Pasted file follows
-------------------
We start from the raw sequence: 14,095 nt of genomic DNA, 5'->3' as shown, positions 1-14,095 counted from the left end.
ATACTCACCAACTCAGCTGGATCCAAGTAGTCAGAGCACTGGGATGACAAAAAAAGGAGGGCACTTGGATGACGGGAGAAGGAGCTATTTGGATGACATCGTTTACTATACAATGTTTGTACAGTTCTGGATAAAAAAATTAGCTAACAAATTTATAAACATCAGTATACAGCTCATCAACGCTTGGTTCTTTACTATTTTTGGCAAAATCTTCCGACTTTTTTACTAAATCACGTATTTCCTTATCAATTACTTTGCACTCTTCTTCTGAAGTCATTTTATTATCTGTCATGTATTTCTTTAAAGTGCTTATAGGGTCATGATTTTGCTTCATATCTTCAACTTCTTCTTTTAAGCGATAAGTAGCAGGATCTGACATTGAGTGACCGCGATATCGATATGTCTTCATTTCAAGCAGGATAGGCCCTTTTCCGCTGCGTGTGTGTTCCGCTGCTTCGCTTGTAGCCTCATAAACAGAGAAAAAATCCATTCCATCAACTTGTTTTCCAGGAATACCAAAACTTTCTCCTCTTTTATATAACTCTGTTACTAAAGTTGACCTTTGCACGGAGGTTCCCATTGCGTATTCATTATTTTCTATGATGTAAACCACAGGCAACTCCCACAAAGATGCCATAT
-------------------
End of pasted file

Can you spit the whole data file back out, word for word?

We start from the raw sequence: 14,095 nt of genomic DNA, 5'->3' as shown, positions 1-14,095 counted from the left end.
ATACTCACCAACTCAGCTGGATCCAAGTAGTCAGAGCACTGGGATGACAAAAAAAGGAGGGCACTTGGATGACGGGAGAAGGAGCTATTTGGATGACATCGTTTACTATACAATGTTTGTACAGTTCTGGATAAAAAAATTAGCTAACAAATTTATAAACATCAGTATACAGCTCATCAACGCTTGGTTCTTTACTATTTTTGGCAAAATCTTCCGACTTTTTTACTAAATCACGTATTTCCTTATCAATTACTTTGCACTCTTCTTCTGAAGTCATTTTATTATCTGTCATGTATTTCTTTAAAGTGCTTATAGGGTCATGATTTTGCTTCATATCTTCAACTTCTTCTTTTAAGCGATAAGTAGCAGGATCTGACATTGAGTGACCGCGATATCGATATGTCTTCATTTCAAGCAGGATAGGCCCTTTTCCGCTGCGTGTGTGTTCCGCTGCTTCGCTTGTAGCCTCATAAACAGAGAAAAAATCCATTCCATCAACTTGTTTTCCAGGAATACCAAAACTTTCTCCTCTTTTATATAACTCTGTTACTAAAGTTGACCTTTGCACGGAGGTTCCCATTGCGTATTCATTATTTTCTATGATGTAAACCACAGGCAACTCCCACAAAGATGCCATAT